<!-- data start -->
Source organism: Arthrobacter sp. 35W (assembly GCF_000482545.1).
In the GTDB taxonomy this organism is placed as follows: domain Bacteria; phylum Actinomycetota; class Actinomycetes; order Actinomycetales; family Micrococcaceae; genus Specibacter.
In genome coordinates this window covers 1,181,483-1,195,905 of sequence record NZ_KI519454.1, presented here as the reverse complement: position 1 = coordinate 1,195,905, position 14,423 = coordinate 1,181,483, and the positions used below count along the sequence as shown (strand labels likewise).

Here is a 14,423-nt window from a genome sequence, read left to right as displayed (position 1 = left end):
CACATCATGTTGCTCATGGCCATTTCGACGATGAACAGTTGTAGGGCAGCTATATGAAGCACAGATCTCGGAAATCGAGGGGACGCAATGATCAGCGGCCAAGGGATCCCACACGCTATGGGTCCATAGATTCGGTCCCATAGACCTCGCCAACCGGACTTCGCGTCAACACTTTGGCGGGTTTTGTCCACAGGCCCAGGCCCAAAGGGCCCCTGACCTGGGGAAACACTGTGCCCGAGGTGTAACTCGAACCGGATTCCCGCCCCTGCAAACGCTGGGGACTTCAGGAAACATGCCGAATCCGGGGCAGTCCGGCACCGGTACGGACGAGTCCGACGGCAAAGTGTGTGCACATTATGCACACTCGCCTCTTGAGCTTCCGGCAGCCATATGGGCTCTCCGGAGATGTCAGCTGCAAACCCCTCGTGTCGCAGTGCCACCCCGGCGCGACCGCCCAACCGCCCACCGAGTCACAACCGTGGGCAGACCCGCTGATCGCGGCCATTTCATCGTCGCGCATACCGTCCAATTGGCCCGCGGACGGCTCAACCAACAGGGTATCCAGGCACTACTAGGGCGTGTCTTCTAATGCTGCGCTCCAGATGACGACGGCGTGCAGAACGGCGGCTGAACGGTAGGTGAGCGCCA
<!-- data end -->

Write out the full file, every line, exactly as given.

Source organism: Arthrobacter sp. 35W (assembly GCF_000482545.1).
In the GTDB taxonomy this organism is placed as follows: domain Bacteria; phylum Actinomycetota; class Actinomycetes; order Actinomycetales; family Micrococcaceae; genus Specibacter.
In genome coordinates this window covers 1,181,483-1,195,905 of sequence record NZ_KI519454.1, presented here as the reverse complement: position 1 = coordinate 1,195,905, position 14,423 = coordinate 1,181,483, and the positions used below count along the sequence as shown (strand labels likewise).

Here is a 14,423-nt window from a genome sequence, read left to right as displayed (position 1 = left end):
CACATCATGTTGCTCATGGCCATTTCGACGATGAACAGTTGTAGGGCAGCTATATGAAGCACAGATCTCGGAAATCGAGGGGACGCAATGATCAGCGGCCAAGGGATCCCACACGCTATGGGTCCATAGATTCGGTCCCATAGACCTCGCCAACCGGACTTCGCGTCAACACTTTGGCGGGTTTTGTCCACAGGCCCAGGCCCAAAGGGCCCCTGACCTGGGGAAACACTGTGCCCGAGGTGTAACTCGAACCGGATTCCCGCCCCTGCAAACGCTGGGGACTTCAGGAAACATGCCGAATCCGGGGCAGTCCGGCACCGGTACGGACGAGTCCGACGGCAAAGTGTGTGCACATTATGCACACTCGCCTCTTGAGCTTCCGGCAGCCATATGGGCTCTCCGGAGATGTCAGCTGCAAACCCCTCGTGTCGCAGTGCCACCCCGGCGCGACCGCCCAACCGCCCACCGAGTCACAACCGTGGGCAGACCCGCTGATCGCGGCCATTTCATCGTCGCGCATACCGTCCAATTGGCCCGCGGACGGCTCAACCAACAGGGTATCCAGGCACTACTAGGGCGTGTCTTCTAATGCTGCGCTCCAGATGACGACGGCGTGCAGAACGGCGGCTGAACGGTAGGTGAGCGCCA